‘If we are, as a country, not equipped to deal with issues now what will we be like in 10 or 20 years time?,’ added Carina.
Of the mental health issues among children, anxiety seems to be the major issue. Carina witnessed this as a secondary school teacher and then when she had her own children. ‘I could see anxiety was an issue beginning in children as early as four years,’ she added.
She fully believes from her studies and research that anxiety is a manageable issue and with some knowledge and low-level intervention it can be prevented from becoming a more serious complex mental health issue.
Mental Health Ireland reported that 80 per cent of adults who suffer with mental health issues today said they suffered with anxiety as a child.
‘That statistic alone should make us want to tackle the issue of children’s anxiety,’ said Carina. ‘Anxiety is part of life, it is a biologically pre-determined emotion that actually keeps us safe.
‘It is that over-protectiveness part of anxiety that we want to be able to manage. And it is something that can be controlled in a healthy and positive way.’
At the end of the month, Carina will be launching two books around the issue of anxiety in Gorey Library, on Tuesday, September 25, at 7 p.m.
The children’s anxiety books are entitled ‘Sometimes I worry…how about you?’ and the sister support book for adults ‘Sometimes my child worries…what do I do?’.
Plus, she will also be tutoring two separate adult courses in Gorey Adult Education Centre, beginning on Monday, September 24, at 7 p.m., and will run five-weeks and six-weeks consecutively. The first course is ‘An Introduction to Understanding Child Development and Children’s Anxiety’, and the second is an ‘Advanced Course to Understanding and Managing Children’s Anxiety’.
Both the courses and the books contain innovative and pro-active material based around cognitive behavioural therapy, neuro linguistic programming, mindfulness, mantra use and diaphragmatic breathing.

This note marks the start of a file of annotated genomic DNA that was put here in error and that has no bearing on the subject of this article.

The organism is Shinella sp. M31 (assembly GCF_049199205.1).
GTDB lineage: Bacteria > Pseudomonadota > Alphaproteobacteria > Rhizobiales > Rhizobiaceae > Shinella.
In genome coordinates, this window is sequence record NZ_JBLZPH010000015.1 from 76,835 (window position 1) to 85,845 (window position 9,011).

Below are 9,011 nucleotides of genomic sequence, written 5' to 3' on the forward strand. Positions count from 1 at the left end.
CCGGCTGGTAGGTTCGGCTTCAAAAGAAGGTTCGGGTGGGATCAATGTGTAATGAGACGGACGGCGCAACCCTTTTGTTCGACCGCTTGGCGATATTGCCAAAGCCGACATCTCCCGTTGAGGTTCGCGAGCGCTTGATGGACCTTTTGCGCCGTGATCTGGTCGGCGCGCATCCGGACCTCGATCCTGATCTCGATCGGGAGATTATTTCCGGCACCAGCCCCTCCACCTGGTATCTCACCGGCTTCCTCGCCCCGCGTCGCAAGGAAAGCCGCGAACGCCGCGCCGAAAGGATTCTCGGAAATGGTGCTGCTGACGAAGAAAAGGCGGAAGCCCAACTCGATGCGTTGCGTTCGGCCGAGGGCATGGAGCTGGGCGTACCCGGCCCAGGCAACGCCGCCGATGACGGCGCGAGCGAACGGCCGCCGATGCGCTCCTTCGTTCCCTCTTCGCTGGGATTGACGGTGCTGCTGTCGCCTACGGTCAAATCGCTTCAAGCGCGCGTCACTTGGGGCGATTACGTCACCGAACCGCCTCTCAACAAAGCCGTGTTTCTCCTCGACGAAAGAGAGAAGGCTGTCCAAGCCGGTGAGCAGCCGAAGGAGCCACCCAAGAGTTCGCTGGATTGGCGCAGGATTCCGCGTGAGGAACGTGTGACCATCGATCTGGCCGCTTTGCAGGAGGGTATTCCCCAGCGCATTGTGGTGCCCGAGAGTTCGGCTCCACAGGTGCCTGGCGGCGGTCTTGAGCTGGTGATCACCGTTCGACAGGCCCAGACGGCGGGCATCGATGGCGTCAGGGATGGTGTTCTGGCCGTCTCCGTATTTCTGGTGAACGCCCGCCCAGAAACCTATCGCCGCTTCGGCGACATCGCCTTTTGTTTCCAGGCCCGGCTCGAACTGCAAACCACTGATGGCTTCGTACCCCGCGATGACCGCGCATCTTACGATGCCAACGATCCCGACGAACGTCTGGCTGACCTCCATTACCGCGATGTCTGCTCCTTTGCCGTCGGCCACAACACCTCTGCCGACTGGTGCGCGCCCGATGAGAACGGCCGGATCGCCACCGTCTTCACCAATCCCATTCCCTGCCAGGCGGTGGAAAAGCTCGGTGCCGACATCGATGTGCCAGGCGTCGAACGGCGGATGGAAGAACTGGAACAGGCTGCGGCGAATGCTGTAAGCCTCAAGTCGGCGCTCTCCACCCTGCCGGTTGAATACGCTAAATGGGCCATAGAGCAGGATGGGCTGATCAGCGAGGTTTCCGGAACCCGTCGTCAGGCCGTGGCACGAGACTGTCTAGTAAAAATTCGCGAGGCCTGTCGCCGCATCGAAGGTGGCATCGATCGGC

Carina said: ‘It is my vision that these aides and resources can be used by the parent and guardian in the home as pre-emptive way to dealing with children’s anxiety before it reaches a level where professional psychological help is needed.’
‘Going forward I think this could be a real game changer in aiding our young children develop and maintain a good foundation for mental well being,’ said William Arrigan, who is a tutor of child psychology and social care.
Minister Michael D’Arcy praised Carina on her next venture and said it is a very positive sign to see such an aide made available to parents and guardian who can work with their child in their own home.
Places on the courses are limited so booking is advised. Contact Gorey Adult Education Centre on 053 94 21791 to enrol.
‘I would love to campaign to the Government to put something in place in primary education to make sure children’s mental well being is being cared for,’ said Carina. ‘I suppose the course and books are a way the parent, guardian or even a teacher has some aides available to them as how to approach children’s anxiety. I am by no means saying they are a solution, they are an aide only but it has to be a start.’